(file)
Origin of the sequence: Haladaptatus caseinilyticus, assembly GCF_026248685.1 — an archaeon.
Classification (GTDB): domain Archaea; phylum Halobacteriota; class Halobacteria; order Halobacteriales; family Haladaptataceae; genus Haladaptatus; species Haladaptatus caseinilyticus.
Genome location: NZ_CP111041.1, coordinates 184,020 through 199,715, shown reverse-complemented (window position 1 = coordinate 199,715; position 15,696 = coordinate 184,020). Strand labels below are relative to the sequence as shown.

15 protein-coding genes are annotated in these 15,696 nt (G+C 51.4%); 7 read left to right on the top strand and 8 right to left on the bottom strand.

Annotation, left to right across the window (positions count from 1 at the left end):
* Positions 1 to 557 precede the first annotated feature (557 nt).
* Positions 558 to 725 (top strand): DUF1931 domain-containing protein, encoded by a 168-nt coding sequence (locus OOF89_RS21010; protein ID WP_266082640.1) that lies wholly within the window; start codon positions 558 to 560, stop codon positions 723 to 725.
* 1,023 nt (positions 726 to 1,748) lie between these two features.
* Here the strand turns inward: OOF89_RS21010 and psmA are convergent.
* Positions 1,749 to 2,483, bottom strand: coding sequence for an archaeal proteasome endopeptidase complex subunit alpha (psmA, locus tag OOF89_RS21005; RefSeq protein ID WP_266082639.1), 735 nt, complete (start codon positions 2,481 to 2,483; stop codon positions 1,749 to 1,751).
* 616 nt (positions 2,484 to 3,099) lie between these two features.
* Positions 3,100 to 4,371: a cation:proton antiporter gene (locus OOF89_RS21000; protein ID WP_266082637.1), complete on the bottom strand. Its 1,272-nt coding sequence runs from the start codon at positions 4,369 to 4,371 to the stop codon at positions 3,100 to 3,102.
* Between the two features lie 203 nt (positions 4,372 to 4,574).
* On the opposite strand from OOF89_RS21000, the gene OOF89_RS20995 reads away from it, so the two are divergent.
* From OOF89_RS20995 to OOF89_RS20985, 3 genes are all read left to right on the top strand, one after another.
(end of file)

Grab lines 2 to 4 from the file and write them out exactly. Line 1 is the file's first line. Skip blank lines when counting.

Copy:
Classification (GTDB): domain Archaea; phylum Halobacteriota; class Halobacteria; order Halobacteriales; family Haladaptataceae; genus Haladaptatus; species Haladaptatus caseinilyticus.
Genome location: NZ_CP111041.1, coordinates 184,020 through 199,715, shown reverse-complemented (window position 1 = coordinate 199,715; position 15,696 = coordinate 184,020). Strand labels below are relative to the sequence as shown.

15 protein-coding genes are annotated in these 15,696 nt (G+C 51.4%); 7 read left to right on the top strand and 8 right to left on the bottom strand.